According to Fred Gaasendam, information manager of education at TU/e, he development of education systems is going through “quite the revolution”, partly thanks to the introduction of Massive Open Online Courses. “The world of education has realized that teaching is not bound to any one region. Everyone picked up on it, and it’s now a fast-growing market.” TU/e wants to keep up with these developments, says Gaasendam: “We don’t want to lag behind the competition, but looking at the possibilities blended learning has to offer, for example, our current system just doesn’t cut it”.
TU/e has to be well-prepared for the future, he says, and that includes purchasing new systems. One of those was decided on recently: the new student information system OSIRIS, which will replace OWIS in January 2017. Then there’s need for a Learning Management System (LMS). A third, smaller project is concerned with a digital exam system and will be introduced at a later date.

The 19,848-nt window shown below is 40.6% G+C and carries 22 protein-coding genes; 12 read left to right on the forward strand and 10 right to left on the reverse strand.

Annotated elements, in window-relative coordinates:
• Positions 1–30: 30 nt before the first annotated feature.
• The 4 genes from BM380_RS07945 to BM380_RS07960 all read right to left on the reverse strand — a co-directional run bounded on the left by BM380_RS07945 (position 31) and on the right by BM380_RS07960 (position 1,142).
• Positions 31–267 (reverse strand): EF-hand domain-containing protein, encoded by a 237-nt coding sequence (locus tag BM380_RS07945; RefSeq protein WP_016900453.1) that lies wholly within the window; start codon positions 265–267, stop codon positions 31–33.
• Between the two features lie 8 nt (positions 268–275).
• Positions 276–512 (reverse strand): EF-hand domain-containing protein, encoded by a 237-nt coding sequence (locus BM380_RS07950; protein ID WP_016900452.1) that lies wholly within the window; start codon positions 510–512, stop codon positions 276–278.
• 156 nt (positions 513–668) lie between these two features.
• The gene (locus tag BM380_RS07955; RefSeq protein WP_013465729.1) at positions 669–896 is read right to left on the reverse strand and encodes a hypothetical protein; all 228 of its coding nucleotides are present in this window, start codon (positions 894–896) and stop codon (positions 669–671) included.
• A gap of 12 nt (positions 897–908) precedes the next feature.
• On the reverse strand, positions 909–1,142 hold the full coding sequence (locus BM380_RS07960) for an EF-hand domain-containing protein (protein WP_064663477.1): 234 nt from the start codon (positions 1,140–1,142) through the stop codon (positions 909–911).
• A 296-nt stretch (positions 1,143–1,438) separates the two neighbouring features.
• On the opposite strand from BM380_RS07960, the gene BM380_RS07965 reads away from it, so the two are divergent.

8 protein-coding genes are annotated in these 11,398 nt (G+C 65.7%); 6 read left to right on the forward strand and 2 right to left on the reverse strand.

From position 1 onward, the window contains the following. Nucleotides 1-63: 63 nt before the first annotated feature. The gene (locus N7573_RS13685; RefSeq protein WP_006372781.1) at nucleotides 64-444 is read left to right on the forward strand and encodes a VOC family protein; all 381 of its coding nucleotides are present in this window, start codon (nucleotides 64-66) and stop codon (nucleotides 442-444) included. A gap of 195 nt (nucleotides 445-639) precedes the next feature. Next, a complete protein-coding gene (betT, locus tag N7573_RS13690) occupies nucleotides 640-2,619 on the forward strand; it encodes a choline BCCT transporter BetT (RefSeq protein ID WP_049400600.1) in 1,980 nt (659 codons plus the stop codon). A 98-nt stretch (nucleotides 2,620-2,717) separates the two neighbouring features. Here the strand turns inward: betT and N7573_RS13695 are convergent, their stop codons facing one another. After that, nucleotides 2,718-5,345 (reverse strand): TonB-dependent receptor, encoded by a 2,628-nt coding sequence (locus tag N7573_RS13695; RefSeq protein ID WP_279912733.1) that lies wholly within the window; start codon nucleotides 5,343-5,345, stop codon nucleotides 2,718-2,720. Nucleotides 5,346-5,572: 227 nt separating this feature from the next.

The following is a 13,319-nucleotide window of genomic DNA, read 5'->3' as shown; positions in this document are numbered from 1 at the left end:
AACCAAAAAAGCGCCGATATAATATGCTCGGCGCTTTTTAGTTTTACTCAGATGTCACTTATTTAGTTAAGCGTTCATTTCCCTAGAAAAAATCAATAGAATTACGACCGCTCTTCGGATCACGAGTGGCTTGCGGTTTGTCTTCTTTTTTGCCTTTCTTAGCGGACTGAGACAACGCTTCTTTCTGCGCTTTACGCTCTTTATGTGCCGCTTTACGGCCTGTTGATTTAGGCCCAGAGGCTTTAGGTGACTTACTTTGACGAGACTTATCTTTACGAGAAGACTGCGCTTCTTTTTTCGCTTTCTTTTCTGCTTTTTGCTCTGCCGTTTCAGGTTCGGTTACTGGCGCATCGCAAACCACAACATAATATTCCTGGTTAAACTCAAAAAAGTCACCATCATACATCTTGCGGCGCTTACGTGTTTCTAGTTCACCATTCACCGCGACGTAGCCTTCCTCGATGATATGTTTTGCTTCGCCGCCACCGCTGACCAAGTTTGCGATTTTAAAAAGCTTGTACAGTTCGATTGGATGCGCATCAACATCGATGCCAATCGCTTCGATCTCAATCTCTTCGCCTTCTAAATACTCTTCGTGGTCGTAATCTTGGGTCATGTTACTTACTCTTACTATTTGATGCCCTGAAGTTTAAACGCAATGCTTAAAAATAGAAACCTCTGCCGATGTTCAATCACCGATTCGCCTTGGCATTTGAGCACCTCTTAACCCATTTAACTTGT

The Learning Management System helps teachers and students to cooperate and communicate course-related data and information, says Anne Floor Erdman, who supervises the LMS project. Think of discussion forums, wikis, and e-mail services, or assignments and readers.
TU/e won’t be developing the new system itself, but purchase one. Erdman explains there are a handful of major, combined systems out there that focus on education. The new system should last at least six years.